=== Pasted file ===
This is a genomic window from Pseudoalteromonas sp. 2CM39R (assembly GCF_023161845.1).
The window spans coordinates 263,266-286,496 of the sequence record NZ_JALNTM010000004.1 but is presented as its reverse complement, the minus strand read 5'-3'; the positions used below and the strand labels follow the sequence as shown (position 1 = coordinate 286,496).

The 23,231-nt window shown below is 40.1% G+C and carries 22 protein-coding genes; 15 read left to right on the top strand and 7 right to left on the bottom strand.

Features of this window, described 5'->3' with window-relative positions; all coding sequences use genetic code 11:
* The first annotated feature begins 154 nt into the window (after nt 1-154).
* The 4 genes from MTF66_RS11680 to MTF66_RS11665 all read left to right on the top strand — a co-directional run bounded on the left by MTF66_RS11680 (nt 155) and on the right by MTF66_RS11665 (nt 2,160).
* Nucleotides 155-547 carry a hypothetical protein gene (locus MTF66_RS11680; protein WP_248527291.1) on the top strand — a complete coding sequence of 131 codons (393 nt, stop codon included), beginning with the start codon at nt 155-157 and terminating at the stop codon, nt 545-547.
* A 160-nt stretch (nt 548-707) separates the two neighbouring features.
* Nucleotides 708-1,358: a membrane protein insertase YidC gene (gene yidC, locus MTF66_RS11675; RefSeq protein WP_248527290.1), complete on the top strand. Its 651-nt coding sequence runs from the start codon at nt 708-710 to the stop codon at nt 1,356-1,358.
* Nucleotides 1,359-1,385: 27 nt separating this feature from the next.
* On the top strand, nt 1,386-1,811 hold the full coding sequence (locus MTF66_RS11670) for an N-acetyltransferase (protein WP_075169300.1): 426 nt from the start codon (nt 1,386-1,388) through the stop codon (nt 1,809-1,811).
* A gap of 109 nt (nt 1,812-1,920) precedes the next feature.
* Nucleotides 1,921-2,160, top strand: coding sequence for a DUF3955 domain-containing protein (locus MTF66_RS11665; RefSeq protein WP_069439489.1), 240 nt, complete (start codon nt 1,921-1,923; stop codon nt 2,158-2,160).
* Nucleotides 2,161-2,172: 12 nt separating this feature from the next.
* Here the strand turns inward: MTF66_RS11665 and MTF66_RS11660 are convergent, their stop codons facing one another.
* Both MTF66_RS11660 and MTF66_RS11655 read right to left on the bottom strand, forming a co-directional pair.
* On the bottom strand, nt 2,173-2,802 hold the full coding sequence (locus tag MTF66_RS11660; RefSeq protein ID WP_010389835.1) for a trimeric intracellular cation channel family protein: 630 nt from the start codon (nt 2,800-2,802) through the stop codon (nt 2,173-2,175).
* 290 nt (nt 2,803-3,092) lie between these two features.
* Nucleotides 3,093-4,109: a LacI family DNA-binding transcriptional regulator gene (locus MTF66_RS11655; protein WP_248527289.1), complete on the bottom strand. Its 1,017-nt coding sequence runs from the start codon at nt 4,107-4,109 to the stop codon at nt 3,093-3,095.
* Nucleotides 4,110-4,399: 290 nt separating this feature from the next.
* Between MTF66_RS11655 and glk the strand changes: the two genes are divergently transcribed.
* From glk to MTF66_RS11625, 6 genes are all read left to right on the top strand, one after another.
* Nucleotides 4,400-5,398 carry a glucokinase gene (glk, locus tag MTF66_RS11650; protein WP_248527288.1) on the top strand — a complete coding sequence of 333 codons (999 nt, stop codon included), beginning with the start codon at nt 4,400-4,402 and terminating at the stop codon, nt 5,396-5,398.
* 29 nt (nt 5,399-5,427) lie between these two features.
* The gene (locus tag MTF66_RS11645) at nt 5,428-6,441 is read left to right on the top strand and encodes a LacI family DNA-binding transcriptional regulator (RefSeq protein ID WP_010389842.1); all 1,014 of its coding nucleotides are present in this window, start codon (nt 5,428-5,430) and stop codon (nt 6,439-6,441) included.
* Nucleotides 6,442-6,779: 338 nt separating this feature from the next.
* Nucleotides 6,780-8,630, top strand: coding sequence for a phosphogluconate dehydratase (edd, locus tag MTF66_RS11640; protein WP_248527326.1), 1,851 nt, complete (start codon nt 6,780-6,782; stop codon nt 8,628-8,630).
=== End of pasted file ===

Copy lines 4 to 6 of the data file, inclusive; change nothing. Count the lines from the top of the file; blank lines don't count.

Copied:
Features of this window, described 5'->3' with window-relative positions; all coding sequences use genetic code 11:
* The first annotated feature begins 154 nt into the window (after nt 1-154).
* The 4 genes from MTF66_RS11680 to MTF66_RS11665 all read left to right on the top strand — a co-directional run bounded on the left by MTF66_RS11680 (nt 155) and on the right by MTF66_RS11665 (nt 2,160).